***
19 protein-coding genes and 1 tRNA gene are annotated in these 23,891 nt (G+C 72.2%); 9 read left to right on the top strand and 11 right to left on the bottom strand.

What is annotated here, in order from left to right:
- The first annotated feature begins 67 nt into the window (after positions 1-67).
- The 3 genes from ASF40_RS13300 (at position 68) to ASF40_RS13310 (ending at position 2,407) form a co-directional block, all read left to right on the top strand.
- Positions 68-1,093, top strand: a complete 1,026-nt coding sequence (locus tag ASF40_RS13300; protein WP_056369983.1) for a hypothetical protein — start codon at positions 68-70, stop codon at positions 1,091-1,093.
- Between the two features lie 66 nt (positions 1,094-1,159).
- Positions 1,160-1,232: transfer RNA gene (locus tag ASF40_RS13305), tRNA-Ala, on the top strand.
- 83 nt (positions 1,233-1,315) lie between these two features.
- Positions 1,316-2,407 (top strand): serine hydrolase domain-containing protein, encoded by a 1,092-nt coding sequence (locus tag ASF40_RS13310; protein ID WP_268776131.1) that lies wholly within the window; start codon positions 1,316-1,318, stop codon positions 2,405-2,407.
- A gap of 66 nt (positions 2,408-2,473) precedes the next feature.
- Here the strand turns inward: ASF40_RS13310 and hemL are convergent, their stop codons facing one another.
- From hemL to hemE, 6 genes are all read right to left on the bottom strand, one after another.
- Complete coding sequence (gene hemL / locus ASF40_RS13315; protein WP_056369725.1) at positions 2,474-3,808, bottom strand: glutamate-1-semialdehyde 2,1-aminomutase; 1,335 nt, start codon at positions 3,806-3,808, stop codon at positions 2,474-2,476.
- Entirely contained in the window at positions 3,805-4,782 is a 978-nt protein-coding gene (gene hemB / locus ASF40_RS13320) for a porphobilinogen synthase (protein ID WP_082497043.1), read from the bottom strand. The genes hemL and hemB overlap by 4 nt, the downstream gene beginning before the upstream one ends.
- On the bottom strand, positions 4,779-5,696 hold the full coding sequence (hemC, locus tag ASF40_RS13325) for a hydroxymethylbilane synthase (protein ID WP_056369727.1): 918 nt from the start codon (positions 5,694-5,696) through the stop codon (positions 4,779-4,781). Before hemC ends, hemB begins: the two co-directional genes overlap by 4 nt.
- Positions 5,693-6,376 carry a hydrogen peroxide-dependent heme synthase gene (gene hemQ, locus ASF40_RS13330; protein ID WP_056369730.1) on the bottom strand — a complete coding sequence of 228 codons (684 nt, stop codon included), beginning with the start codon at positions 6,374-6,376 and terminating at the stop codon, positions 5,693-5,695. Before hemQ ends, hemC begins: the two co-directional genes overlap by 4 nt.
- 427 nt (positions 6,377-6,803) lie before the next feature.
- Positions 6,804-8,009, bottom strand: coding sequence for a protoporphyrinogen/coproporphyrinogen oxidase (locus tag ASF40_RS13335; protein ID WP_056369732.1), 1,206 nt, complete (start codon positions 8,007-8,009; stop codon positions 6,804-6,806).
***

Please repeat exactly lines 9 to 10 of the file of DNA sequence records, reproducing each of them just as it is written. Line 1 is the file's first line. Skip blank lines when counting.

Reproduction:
- Positions 1,316-2,407 (top strand): serine hydrolase domain-containing protein, encoded by a 1,092-nt coding sequence (locus tag ASF40_RS13310; protein ID WP_268776131.1) that lies wholly within the window; start codon positions 1,316-1,318, stop codon positions 2,405-2,407.
- A gap of 66 nt (positions 2,408-2,473) precedes the next feature.